Then the "regular" guests started to show up. The normies. The fans.
Check-in didn't start until 2 p.m. but people were too excited to wait. Whether they had driven for two hours or flown in from somewhere else, they were excited to be there. No, "excited" doesn't cover it. They were thrilled. These were the anointed, the lucky few who had scored one of The Bell's 70 rooms, an event Taco Bell had said would be a one-time-only thing (we'll see about that).
Who turned up for the Taco Bell hotel?
A couple on their honeymoon. A couple getting married. A couple from Torrance. A couple from Orange County. A dude who had paid $1,700 for a scalped reservation. How is that even possible? Because the reservations, which started at $169 per night, were non-refundable and non-transferable, so the guy he bought the resy from had to fly in from another state to check him in. Totally worth it, he said.
Among the hundreds of hardcore fans of the Taco Bell lifestyle, I met a fifty-something, semi-retired lawyer, one of the few people who snagged a four-night stay at The Bell. He told me he once wrote a 30-page missive to Taco Bell, explaining why the Border Lights menu was going to be a debacle and why the chain needed to start serving breakfast. He was right on both counts.
Like I said, these fans were hardcore.
They didn't come to suck in their guts and look good in pictures — or at least, they didn't come to only do that — they came to have fun. And because they were having fun, I started having fun. As the influencers left and the fans arrived, the energy changed.
Within a couple hours, people were making friends, making plans and helping each other sneak alcohol from their rooms down to the pool, which is how I discovered White Claw Hard Seltzer. (My rookie mistake — forgetting to bring my own booze.) Taco Bell hotel was like a friendlier, more mellow mini-Coachella pool party or what this Old Lady who hasn't been to a major music festival in more than a decade imagines a Coachella pool party is like.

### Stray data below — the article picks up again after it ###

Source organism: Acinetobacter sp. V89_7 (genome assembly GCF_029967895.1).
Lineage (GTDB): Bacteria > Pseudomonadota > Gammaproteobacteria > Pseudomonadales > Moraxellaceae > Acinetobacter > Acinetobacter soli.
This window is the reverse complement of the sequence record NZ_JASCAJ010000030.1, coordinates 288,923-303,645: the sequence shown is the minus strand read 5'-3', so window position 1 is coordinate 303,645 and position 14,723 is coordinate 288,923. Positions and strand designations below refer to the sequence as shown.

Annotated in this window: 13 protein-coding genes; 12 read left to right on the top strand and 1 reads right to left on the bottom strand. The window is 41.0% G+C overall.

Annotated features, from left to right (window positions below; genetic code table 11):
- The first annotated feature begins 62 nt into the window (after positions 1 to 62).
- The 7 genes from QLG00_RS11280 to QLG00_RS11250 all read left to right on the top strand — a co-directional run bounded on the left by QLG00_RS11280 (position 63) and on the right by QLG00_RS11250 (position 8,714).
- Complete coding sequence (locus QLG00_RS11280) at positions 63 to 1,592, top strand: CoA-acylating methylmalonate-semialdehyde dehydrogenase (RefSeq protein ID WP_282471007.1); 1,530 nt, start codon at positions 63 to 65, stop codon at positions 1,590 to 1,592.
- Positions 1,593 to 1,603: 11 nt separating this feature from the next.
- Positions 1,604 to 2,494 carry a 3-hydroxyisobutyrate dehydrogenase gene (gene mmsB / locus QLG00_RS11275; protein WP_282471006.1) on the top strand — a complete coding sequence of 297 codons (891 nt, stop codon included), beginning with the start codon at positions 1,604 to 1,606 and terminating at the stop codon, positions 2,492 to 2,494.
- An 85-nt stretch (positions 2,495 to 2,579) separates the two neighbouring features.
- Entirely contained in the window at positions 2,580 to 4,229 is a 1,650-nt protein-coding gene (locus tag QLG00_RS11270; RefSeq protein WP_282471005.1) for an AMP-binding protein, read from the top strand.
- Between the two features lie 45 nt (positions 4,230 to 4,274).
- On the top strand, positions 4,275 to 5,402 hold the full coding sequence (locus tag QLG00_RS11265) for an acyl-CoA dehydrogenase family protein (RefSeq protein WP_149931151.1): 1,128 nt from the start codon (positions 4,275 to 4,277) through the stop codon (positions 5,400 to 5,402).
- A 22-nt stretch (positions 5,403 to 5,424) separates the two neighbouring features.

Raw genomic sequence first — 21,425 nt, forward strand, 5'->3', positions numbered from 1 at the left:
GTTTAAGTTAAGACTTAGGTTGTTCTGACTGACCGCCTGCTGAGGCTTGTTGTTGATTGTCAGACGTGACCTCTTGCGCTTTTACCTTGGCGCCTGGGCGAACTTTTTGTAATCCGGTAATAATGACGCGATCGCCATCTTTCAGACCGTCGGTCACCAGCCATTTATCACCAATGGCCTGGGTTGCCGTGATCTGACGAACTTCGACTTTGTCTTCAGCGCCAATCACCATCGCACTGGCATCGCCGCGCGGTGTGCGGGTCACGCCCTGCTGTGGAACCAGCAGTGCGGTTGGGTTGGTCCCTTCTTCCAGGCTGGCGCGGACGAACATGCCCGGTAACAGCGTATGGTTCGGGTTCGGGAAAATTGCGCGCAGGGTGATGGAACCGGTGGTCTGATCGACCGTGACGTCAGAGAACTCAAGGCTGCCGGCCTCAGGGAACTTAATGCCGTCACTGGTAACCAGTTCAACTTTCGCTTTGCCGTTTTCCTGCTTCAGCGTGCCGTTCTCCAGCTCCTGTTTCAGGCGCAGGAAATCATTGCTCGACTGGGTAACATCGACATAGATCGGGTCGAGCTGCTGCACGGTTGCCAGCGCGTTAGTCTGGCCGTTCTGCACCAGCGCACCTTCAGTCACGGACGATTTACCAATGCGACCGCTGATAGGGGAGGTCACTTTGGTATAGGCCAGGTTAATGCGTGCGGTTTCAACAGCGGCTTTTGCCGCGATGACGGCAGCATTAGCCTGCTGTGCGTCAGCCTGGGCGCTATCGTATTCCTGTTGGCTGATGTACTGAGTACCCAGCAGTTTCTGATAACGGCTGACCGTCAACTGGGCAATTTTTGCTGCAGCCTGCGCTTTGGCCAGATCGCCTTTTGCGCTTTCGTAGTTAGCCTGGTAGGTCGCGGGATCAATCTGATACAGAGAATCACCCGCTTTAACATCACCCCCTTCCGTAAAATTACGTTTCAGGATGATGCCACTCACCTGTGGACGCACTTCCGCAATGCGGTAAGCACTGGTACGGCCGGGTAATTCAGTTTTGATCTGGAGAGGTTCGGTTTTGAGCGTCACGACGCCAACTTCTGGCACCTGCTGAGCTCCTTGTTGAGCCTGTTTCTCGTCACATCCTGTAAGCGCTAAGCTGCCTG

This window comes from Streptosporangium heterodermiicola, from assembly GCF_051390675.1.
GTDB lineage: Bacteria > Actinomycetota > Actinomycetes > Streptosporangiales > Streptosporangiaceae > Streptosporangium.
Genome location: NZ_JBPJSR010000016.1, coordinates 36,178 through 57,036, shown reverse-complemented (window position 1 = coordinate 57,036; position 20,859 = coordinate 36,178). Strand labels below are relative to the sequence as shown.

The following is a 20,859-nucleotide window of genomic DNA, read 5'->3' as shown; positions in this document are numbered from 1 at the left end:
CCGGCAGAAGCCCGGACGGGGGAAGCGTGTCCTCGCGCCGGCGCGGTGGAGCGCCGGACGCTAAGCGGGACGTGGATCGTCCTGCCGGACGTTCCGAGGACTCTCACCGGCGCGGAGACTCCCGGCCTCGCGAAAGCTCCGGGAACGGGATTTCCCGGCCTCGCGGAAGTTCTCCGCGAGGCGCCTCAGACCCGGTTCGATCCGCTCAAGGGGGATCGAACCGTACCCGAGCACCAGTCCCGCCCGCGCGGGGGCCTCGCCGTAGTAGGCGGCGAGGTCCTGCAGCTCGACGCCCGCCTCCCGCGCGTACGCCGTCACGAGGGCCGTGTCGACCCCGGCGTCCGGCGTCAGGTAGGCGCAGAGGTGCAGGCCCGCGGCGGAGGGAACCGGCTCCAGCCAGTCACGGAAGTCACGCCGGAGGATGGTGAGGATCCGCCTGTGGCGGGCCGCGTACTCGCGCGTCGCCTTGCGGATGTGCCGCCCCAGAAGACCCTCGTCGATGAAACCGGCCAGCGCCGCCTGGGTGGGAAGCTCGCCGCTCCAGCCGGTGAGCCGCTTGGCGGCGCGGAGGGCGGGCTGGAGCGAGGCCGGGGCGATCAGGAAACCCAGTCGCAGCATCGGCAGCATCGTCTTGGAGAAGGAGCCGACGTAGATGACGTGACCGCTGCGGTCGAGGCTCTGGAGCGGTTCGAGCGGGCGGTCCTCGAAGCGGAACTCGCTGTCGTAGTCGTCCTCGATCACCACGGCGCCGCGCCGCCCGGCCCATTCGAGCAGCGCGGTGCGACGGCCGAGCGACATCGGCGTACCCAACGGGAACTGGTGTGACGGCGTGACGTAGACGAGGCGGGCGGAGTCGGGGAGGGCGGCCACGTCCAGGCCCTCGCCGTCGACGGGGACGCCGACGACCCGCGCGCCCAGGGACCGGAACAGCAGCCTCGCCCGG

I was prepared to write a story about How I Went To The Taco Bell Hotel And It Was Just A Bunch Of Influencers 'Gramming Pictures Of Themselves. Had I left on Friday afternoon at 1 p.m., as I was supposed to, that's what I would have written. But I'm glad I stayed. And stayed. And stayed.
View this post on Instagram
I love being around people who love whatever it is they're into, even if it's not something I love. (Hot take: Del Taco > Taco Bell.) The fans who started showing up at The Bell on Friday brought the love with them. It was a Taco Bell tailgate party with guests riding Taco Bell-themed bicycles and getting the Taco Bell logo shaved into their heads. I felt like an anthropologist doing fieldwork on fast food fan culture.
What I saw was the difference between people who are paid to like something and people who actually like it, between a rote corporate branding exercise and an event that makes participants feel like they were part of something special. We're expected to curate our personal brands in a way that maximizes our likability, our attractiveness, our fun quotient. Performing fun is a lot less fun than actually having it. These devout Taco Bell fans already knew that.